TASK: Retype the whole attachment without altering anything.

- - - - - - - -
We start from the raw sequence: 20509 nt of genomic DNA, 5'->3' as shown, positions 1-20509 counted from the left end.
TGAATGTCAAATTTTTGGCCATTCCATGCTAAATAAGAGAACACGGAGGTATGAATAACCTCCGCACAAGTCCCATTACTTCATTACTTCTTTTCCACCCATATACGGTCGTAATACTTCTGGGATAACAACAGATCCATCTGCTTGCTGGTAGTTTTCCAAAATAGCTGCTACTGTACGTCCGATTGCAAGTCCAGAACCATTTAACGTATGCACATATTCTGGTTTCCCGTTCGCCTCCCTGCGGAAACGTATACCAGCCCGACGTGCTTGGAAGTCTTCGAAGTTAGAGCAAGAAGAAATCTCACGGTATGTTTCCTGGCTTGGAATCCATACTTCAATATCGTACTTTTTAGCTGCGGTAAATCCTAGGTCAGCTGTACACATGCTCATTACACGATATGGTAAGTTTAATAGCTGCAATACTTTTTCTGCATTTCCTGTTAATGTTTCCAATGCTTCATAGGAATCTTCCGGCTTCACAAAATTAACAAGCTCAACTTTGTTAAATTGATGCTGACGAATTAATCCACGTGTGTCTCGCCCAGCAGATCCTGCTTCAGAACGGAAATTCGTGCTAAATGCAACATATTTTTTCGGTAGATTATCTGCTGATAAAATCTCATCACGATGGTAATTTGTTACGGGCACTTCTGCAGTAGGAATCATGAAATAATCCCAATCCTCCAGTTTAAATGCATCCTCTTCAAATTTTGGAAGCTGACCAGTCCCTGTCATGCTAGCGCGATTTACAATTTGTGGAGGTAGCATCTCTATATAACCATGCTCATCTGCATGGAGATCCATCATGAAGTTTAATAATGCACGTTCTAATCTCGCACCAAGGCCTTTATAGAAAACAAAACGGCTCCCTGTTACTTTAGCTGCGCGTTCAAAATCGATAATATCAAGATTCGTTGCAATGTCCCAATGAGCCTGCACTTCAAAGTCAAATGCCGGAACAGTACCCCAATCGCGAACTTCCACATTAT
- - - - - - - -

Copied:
We start from the raw sequence: 20509 nt of genomic DNA, 5'->3' as shown, positions 1-20509 counted from the left end.
TGAATGTCAAATTTTTGGCCATTCCATGCTAAATAAGAGAACACGGAGGTATGAATAACCTCCGCACAAGTCCCATTACTTCATTACTTCTTTTCCACCCATATACGGTCGTAATACTTCTGGGATAACAACAGATCCATCTGCTTGCTGGTAGTTTTCCAAAATAGCTGCTACTGTACGTCCGATTGCAAGTCCAGAACCATTTAACGTATGCACATATTCTGGTTTCCCGTTCGCCTCCCTGCGGAAACGTATACCAGCCCGACGTGCTTGGAAGTCTTCGAAGTTAGAGCAAGAAGAAATCTCACGGTATGTTTCCTGGCTTGGAATCCATACTTCAATATCGTACTTTTTAGCTGCGGTAAATCCTAGGTCAGCTGTACACATGCTCATTACACGATATGGTAAGTTTAATAGCTGCAATACTTTTTCTGCATTTCCTGTTAATGTTTCCAATGCTTCATAGGAATCTTCCGGCTTCACAAAATTAACAAGCTCAACTTTGTTAAATTGATGCTGACGAATTAATCCACGTGTGTCTCGCCCAGCAGATCCTGCTTCAGAACGGAAATTCGTGCTAAATGCAACATATTTTTTCGGTAGATTATCTGCTGATAAAATCTCATCACGATGGTAATTTGTTACGGGCACTTCTGCAGTAGGAATCATGAAATAATCCCAATCCTCCAGTTTAAATGCATCCTCTTCAAATTTTGGAAGCTGACCAGTCCCTGTCATGCTAGCGCGATTTACAATTTGTGGAGGTAGCATCTCTATATAACCATGCTCATCTGCATGGAGATCCATCATGAAGTTTAATAATGCACGTTCTAATCTCGCACCAAGGCCTTTATAGAAAACAAAACGGCTCCCTGTTACTTTAGCTGCGCGTTCAAAATCGATAATATCAAGATTCGTTGCAATGTCCCAATGAGCCTGCACTTCAAAGTCAAATGCCGGAACAGTACCCCAATCGCGAACTTCCACATTAT